Krogers' grits shelves

Krogers’ grits shelves

I met Jamal at the grits counter. Jamal was a well fed black man around 30 wearing a white chef’s uniform. I went for the on-sale yellow grits in a flexible plastic bag, while he grabbed a larger quick-grits package. I started telling him about how processing and packaging depletes food value. He said he makes yellow grits at home, but when cooking for other people, he has to adapt to their tastes.

So I asked where he works, and he said here at Kroger’s. I said we need to talk more about educating people regarding nutrition. He kept right up with me regarding packaging and processing and the nutritional benefits of soul food, like grits and collards, but “people are set in their ways.”

I understand you’re not going to change their habits overnight, I said. The process is the goal. He nodded when I said people have forgotten how to cook.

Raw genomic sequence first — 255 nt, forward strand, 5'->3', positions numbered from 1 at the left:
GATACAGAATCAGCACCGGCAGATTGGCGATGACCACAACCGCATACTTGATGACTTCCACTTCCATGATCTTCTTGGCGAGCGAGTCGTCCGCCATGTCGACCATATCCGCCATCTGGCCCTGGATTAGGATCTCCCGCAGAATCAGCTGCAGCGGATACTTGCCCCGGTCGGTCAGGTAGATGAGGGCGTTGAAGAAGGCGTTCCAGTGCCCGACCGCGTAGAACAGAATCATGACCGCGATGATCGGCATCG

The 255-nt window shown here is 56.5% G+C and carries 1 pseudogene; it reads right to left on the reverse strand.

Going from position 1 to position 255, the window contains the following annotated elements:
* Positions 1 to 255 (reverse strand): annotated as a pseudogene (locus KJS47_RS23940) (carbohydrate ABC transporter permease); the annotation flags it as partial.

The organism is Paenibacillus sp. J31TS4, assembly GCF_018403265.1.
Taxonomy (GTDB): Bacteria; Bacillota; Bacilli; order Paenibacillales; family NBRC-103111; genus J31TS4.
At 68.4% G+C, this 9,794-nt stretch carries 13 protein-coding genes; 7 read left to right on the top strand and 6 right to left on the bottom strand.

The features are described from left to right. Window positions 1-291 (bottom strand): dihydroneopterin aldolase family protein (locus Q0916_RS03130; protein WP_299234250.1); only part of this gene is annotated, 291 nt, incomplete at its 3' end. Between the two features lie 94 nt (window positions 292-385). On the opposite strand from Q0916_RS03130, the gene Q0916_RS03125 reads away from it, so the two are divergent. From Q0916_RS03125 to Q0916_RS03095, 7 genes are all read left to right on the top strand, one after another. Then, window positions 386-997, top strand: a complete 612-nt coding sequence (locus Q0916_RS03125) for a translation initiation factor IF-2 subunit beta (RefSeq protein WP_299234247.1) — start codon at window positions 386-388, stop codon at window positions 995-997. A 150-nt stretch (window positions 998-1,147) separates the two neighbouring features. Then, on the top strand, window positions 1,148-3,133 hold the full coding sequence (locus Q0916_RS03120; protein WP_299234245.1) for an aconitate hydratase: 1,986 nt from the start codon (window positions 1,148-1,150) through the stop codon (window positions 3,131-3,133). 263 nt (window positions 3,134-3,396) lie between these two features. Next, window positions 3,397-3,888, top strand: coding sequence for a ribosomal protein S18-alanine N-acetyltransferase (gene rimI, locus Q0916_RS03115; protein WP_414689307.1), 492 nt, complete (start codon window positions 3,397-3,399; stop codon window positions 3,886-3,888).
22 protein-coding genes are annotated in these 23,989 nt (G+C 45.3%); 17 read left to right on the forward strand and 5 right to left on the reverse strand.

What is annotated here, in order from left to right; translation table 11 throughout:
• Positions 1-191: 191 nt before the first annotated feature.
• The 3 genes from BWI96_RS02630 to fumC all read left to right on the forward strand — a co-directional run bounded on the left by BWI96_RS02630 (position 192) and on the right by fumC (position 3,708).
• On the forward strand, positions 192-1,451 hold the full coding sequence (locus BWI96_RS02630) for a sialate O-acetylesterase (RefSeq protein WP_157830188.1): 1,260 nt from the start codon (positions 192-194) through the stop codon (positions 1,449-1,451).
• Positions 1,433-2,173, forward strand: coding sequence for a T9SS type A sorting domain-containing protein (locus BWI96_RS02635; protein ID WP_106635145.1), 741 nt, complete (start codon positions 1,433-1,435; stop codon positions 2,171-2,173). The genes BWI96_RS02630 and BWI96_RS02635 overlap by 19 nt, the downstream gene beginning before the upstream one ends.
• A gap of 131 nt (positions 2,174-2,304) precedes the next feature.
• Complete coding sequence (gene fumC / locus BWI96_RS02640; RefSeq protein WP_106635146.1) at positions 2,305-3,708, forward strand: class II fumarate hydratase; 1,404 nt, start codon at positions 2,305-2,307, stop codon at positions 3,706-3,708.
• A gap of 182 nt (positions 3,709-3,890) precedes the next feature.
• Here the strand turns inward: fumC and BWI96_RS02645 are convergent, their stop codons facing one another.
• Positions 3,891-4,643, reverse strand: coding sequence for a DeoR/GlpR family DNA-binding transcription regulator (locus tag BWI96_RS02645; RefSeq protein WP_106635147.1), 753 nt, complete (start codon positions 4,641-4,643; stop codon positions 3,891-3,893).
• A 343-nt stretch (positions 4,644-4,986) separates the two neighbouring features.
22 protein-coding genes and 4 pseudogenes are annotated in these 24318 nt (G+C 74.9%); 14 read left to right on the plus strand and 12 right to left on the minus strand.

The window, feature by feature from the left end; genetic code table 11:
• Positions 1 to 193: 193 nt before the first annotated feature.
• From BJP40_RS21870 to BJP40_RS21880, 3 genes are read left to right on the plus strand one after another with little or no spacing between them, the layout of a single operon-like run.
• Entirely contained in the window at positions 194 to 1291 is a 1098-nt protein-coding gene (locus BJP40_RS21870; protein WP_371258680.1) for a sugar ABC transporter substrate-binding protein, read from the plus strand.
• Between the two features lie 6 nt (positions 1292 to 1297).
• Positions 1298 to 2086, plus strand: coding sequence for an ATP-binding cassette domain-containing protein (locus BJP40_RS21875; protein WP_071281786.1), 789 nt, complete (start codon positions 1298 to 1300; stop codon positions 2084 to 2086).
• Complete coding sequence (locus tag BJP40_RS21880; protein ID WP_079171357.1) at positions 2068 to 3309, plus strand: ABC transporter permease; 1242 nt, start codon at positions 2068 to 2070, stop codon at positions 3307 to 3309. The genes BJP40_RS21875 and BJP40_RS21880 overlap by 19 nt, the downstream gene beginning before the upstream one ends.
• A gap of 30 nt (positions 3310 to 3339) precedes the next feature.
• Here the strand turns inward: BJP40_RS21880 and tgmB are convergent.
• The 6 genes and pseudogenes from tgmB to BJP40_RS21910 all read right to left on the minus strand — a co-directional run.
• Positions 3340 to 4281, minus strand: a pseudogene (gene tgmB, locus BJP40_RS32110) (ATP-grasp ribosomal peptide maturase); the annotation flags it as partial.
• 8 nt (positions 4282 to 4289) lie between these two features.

Krogers' dried beans

Krogers’ dried beans

So then I mentioned dried beans and grains for protein complementarity, adding Kroger is weak in the dried beans department. He agreed. “Publix is better,” says he.

“You’re right,” I said, but even Publix doesn’t carry my field peas. I have to go to Bi-Lo for them, and they are expensive, $2.84 for a 16-ounce bag.

He seemed interested in this little tip, so I told him to tell his bosses, and he said he would.

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